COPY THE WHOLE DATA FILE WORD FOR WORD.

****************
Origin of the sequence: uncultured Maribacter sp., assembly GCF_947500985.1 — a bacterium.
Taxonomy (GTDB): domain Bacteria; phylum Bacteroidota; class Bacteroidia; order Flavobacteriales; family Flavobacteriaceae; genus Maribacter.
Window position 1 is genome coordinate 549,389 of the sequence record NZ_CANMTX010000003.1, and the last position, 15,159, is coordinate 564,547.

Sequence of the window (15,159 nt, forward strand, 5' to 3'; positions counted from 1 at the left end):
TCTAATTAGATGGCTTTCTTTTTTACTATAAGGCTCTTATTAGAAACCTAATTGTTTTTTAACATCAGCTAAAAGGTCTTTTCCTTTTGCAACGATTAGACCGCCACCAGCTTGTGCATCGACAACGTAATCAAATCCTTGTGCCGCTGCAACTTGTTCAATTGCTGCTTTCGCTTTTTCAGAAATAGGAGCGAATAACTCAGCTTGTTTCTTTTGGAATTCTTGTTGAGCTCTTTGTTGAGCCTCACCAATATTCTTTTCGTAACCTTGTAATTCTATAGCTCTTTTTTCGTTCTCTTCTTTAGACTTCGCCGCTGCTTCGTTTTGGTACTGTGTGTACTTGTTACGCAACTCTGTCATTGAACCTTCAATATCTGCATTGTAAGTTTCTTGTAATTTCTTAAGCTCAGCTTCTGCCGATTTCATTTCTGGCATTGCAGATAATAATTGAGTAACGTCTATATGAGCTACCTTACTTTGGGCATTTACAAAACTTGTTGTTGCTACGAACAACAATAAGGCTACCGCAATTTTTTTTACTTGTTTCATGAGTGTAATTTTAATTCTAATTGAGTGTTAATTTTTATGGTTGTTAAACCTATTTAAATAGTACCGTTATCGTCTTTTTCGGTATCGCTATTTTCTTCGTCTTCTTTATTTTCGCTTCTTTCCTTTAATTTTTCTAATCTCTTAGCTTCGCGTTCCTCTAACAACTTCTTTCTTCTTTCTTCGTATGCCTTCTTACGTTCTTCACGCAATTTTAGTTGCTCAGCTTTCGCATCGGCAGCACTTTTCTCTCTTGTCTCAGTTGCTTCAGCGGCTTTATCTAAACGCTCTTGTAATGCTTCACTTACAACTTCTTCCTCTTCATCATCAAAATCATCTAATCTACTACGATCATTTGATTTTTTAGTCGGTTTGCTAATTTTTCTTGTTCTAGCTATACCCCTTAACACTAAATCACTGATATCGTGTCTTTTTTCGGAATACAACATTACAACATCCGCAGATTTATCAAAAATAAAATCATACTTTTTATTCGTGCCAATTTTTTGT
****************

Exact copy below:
Origin of the sequence: uncultured Maribacter sp., assembly GCF_947500985.1 — a bacterium.
Taxonomy (GTDB): domain Bacteria; phylum Bacteroidota; class Bacteroidia; order Flavobacteriales; family Flavobacteriaceae; genus Maribacter.
Window position 1 is genome coordinate 549,389 of the sequence record NZ_CANMTX010000003.1, and the last position, 15,159, is coordinate 564,547.

Sequence of the window (15,159 nt, forward strand, 5' to 3'; positions counted from 1 at the left end):
TCTAATTAGATGGCTTTCTTTTTTACTATAAGGCTCTTATTAGAAACCTAATTGTTTTTTAACATCAGCTAAAAGGTCTTTTCCTTTTGCAACGATTAGACCGCCACCAGCTTGTGCATCGACAACGTAATCAAATCCTTGTGCCGCTGCAACTTGTTCAATTGCTGCTTTCGCTTTTTCAGAAATAGGAGCGAATAACTCAGCTTGTTTCTTTTGGAATTCTTGTTGAGCTCTTTGTTGAGCCTCACCAATATTCTTTTCGTAACCTTGTAATTCTATAGCTCTTTTTTCGTTCTCTTCTTTAGACTTCGCCGCTGCTTCGTTTTGGTACTGTGTGTACTTGTTACGCAACTCTGTCATTGAACCTTCAATATCTGCATTGTAAGTTTCTTGTAATTTCTTAAGCTCAGCTTCTGCCGATTTCATTTCTGGCATTGCAGATAATAATTGAGTAACGTCTATATGAGCTACCTTACTTTGGGCATTTACAAAACTTGTTGTTGCTACGAACAACAATAAGGCTACCGCAATTTTTTTTACTTGTTTCATGAGTGTAATTTTAATTCTAATTGAGTGTTAATTTTTATGGTTGTTAAACCTATTTAAATAGTACCGTTATCGTCTTTTTCGGTATCGCTATTTTCTTCGTCTTCTTTATTTTCGCTTCTTTCCTTTAATTTTTCTAATCTCTTAGCTTCGCGTTCCTCTAACAACTTCTTTCTTCTTTCTTCGTATGCCTTCTTACGTTCTTCACGCAATTTTAGTTGCTCAGCTTTCGCATCGGCAGCACTTTTCTCTCTTGTCTCAGTTGCTTCAGCGGCTTTATCTAAACGCTCTTGTAATGCTTCACTTACAACTTCTTCCTCTTCATCATCAAAATCATCTAATCTACTACGATCATTTGATTTTTTAGTCGGTTTGCTAATTTTTCTTGTTCTAGCTATACCCCTTAACACTAAATCACTGATATCGTGTCTTTTTTCGGAATACAACATTACAACATCCGCAGATTTATCAAAAATAAAATCATACTTTTTATTCGTGCCAATTTTTTGT